## Independent t-test in Python

In a previous post we learned how to perform an independent *t*-test in R to determine whether a difference between two groups is important or significant. In this post we will learn how to perform the same test using the Python programming language. Along the way we will learn a few things about *t* distributions and calculating confidence intervals.

**dataset.**In the previous post we created a fictional dataset on the environmental impact (measured in kilograms of carbon dioxide) of pork and beef production. The data are available for download here. As a reminder, the data are plotted below:

### Get our data out of R and into Python

The first thing we need to do is save the data we created in R in a format that we can easily read in Python. In this example we will save the data to a `csv`

file (i.e., comma-separated values). Remembering that our variable containing all the data was called `data`

, we can run the following command in R to save a `csv`

version of our data:

```
write.table(data, file = "data.csv",row.names=FALSE, na="", col.names=TRUE, sep=",")
```

Great! We now have a copy of our beef and pork data saved in a file called `data.csv`

. The next thing we need to do is read this data into Python. We will be using the `dataframe`

data type to store our beef and pork data in Python. This data type is part of the Pandas library, so we will have to import Pandas before we can use it to import our `data.csv`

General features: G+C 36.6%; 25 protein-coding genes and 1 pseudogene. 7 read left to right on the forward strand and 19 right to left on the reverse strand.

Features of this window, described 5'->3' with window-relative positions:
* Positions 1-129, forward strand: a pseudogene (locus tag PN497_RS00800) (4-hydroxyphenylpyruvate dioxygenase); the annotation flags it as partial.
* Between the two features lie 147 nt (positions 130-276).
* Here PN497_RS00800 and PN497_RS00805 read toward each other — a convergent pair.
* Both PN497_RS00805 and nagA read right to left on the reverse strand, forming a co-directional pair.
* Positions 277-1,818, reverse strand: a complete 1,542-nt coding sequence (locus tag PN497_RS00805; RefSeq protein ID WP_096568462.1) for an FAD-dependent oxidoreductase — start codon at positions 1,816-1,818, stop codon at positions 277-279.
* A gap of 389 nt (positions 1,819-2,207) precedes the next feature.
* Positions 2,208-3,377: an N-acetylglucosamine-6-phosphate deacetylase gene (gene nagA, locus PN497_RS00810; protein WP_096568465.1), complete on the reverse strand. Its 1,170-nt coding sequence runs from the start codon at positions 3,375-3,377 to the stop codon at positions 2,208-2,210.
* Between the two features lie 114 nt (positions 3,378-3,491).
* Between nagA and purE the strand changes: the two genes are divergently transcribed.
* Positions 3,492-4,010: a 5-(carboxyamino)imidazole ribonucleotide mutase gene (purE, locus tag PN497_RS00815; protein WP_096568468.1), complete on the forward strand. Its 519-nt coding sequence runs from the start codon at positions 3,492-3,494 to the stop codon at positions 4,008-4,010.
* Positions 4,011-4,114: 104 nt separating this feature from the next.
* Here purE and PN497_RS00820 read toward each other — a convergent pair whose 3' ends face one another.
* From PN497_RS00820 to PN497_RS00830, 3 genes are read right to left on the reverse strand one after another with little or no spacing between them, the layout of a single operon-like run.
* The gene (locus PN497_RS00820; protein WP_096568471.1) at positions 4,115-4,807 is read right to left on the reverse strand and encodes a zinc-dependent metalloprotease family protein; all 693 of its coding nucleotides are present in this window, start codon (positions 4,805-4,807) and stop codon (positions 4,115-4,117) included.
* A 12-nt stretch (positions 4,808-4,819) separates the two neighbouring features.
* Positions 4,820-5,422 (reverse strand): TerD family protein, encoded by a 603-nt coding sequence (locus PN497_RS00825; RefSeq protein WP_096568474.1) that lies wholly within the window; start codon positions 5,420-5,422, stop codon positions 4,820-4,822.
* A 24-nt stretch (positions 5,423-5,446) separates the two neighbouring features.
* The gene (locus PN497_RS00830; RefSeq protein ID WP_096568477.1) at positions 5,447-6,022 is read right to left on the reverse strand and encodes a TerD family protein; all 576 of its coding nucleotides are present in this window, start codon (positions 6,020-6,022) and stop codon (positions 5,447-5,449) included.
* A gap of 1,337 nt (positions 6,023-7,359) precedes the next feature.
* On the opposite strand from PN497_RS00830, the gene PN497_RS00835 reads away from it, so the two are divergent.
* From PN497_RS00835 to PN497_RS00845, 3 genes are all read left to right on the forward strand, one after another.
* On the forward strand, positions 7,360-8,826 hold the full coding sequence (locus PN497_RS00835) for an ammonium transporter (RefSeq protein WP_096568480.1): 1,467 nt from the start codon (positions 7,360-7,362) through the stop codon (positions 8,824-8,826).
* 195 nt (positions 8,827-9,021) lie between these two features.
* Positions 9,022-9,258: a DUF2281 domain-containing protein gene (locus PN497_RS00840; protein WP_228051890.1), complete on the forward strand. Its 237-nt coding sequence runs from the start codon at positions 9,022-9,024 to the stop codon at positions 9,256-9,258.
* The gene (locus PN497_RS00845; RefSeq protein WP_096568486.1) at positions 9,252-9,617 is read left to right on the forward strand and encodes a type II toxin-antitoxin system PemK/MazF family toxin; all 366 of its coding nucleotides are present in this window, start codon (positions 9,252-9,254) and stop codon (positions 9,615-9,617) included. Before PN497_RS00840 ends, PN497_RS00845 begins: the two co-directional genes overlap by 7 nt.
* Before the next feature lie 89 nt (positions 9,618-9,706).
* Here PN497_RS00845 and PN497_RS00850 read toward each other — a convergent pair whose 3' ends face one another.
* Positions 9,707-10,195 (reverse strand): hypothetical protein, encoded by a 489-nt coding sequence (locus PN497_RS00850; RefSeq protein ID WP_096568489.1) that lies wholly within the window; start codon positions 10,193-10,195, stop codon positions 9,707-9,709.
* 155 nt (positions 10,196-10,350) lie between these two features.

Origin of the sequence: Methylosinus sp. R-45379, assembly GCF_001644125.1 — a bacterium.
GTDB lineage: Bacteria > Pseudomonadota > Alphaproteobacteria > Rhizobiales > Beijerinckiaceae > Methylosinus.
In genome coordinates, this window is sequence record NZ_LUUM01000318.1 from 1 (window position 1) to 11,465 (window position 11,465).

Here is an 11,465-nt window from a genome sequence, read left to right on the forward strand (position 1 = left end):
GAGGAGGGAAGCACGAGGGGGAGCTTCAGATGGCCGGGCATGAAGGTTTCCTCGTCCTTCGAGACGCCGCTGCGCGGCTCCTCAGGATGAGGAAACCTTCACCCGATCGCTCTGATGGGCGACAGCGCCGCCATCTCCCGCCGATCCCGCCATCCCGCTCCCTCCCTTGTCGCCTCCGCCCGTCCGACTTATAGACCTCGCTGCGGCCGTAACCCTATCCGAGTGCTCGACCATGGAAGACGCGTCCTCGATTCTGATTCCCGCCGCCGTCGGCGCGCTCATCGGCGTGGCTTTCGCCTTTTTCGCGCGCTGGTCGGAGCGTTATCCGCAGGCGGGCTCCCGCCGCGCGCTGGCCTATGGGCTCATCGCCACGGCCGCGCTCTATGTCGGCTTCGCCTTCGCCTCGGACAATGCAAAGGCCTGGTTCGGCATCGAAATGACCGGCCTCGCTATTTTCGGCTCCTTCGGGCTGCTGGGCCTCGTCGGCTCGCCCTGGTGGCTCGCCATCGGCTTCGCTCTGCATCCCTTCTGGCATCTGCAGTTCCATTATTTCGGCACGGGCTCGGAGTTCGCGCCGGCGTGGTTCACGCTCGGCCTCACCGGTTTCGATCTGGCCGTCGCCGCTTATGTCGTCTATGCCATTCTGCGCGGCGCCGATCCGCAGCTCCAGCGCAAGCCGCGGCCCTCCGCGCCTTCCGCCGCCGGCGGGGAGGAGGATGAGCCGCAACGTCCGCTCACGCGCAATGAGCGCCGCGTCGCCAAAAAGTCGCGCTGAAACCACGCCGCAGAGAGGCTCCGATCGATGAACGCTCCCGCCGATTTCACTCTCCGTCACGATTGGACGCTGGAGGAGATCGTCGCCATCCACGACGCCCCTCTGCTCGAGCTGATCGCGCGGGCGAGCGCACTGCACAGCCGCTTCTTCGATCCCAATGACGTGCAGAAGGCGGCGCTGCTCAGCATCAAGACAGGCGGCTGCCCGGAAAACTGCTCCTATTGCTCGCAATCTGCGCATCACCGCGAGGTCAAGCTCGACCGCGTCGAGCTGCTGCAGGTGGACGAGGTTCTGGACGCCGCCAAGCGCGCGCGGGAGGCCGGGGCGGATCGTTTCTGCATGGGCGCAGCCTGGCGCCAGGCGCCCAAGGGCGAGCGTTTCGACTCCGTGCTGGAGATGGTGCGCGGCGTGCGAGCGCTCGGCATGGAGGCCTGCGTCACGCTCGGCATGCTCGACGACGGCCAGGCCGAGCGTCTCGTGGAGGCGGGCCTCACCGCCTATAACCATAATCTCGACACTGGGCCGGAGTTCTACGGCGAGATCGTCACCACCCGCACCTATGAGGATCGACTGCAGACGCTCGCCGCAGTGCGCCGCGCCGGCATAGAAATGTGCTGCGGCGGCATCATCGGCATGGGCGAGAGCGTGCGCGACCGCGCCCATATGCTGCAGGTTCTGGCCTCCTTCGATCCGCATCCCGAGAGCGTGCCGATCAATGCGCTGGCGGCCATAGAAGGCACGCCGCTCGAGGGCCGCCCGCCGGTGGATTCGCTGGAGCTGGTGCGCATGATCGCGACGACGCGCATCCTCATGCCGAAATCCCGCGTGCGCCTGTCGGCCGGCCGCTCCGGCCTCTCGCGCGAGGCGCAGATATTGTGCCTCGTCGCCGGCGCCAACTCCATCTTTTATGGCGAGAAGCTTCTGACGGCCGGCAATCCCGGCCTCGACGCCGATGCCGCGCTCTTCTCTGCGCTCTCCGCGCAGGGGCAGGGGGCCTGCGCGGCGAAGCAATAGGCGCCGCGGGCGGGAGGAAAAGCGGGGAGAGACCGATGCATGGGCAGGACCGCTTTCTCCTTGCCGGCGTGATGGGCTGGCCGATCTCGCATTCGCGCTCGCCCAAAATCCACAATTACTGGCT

file:

```
import pandas
data = pandas.read_csv('data.csv')
```

Great! We now have the data in Python and we are ready to perform our independent *t*-test.

### Independent t-test in Python

It is quite simple to perform an independent t-test in Python.

```
from scipy.stats import ttest_ind
ttest_ind(data.value[data.names == 'beef'],data.value[data.names == 'pork'])
```

We first import the relevant function from the stats portion of the scipy library. We then run our independent *t*-test using the following command: `ttest_ind(group1_data, group2_data)`

.

For our data, running this command outputs:

```
Ttest_indResult(statistic=2.3774364252931681, pvalue=0.020751512609572479)
```

Great! We got the same answer as we did with R: the *t*-value is 2.37 and the p-value is 0.02.

But something is missing! If you remember the previous post, the output of the independent *t*-test performed in R returned the mean value of each sample as well as the 95% confidence interval of the difference between the two groups. Because these bits of information are important for reporting and interpreting our results, we will learn how to compute them using Python.

### Calculating the mean [95% confidence interval] difference between two independent groups in Python

The first thing to do is calculate the mean difference between the two groups. This is easily accomplished using the `.mean()`

method of the `dataframe`

data type. Don’t worry to much if you don’t know what a method is, you can still follow along and non will be the wiser.

```
mean_beef = data.value[data.names == 'beef'].mean()
mean_pork = data.value[data.names == 'pork'].mean()
diff_mean = mean_beef - mean_pork
```

That was pretty simple. The mean difference betwen groups is 91.57 kg.

The next thing we need to do is calculate the 95% confidence interval of this difference. To do that, we will calculate what is known as the margin of error or MoE. This is a fancy term to say one side of the confidence interval.

The formula for the margin of error is: `MoE = t.95(df) * std_N1N2 * (1/sqrt(N))`

The first term in the formula is the *t* component, which is based on the degrees of freedom associated with our data (`df = N1 + N2 - 2`

). Because our data comes from 30 beef and 30 pork, our `df = 58`

(i.e., `30 + 30 -2`

).